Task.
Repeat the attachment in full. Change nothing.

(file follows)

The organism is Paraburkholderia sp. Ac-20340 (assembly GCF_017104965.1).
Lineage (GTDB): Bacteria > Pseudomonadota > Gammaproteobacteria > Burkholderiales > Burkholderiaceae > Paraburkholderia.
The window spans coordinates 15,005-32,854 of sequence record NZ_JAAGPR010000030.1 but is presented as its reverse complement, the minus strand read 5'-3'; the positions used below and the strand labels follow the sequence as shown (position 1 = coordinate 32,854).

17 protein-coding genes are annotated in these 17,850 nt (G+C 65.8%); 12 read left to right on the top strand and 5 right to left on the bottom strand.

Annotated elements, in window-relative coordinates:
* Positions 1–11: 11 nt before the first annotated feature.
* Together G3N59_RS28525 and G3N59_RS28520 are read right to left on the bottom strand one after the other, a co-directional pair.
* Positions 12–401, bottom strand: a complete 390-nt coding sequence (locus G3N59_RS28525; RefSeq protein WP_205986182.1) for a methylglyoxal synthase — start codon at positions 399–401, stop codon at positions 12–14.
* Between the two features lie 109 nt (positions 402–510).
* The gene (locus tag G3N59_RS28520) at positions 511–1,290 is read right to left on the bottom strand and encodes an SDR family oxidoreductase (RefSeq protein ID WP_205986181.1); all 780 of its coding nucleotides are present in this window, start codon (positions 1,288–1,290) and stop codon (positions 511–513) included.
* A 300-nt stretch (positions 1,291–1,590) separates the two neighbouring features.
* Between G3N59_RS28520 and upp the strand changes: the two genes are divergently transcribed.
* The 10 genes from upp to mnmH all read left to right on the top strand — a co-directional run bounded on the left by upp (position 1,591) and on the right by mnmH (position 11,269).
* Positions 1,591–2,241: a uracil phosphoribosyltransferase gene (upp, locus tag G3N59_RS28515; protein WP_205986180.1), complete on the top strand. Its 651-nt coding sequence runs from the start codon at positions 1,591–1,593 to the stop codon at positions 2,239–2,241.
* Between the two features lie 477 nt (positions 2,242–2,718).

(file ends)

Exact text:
The organism is Paraburkholderia sp. Ac-20340 (assembly GCF_017104965.1).
Lineage (GTDB): Bacteria > Pseudomonadota > Gammaproteobacteria > Burkholderiales > Burkholderiaceae > Paraburkholderia.
The window spans coordinates 15,005-32,854 of sequence record NZ_JAAGPR010000030.1 but is presented as its reverse complement, the minus strand read 5'-3'; the positions used below and the strand labels follow the sequence as shown (position 1 = coordinate 32,854).

17 protein-coding genes are annotated in these 17,850 nt (G+C 65.8%); 12 read left to right on the top strand and 5 right to left on the bottom strand.

Annotated elements, in window-relative coordinates:
* Positions 1–11: 11 nt before the first annotated feature.
* Together G3N59_RS28525 and G3N59_RS28520 are read right to left on the bottom strand one after the other, a co-directional pair.
* Positions 12–401, bottom strand: a complete 390-nt coding sequence (locus G3N59_RS28525; RefSeq protein WP_205986182.1) for a methylglyoxal synthase — start codon at positions 399–401, stop codon at positions 12–14.
* Between the two features lie 109 nt (positions 402–510).
* The gene (locus tag G3N59_RS28520) at positions 511–1,290 is read right to left on the bottom strand and encodes an SDR family oxidoreductase (RefSeq protein ID WP_205986181.1); all 780 of its coding nucleotides are present in this window, start codon (positions 1,288–1,290) and stop codon (positions 511–513) included.
* A 300-nt stretch (positions 1,291–1,590) separates the two neighbouring features.
* Between G3N59_RS28520 and upp the strand changes: the two genes are divergently transcribed.
* The 10 genes from upp to mnmH all read left to right on the top strand — a co-directional run bounded on the left by upp (position 1,591) and on the right by mnmH (position 11,269).
* Positions 1,591–2,241: a uracil phosphoribosyltransferase gene (upp, locus tag G3N59_RS28515; protein WP_205986180.1), complete on the top strand. Its 651-nt coding sequence runs from the start codon at positions 1,591–1,593 to the stop codon at positions 2,239–2,241.
* Between the two features lie 477 nt (positions 2,242–2,718).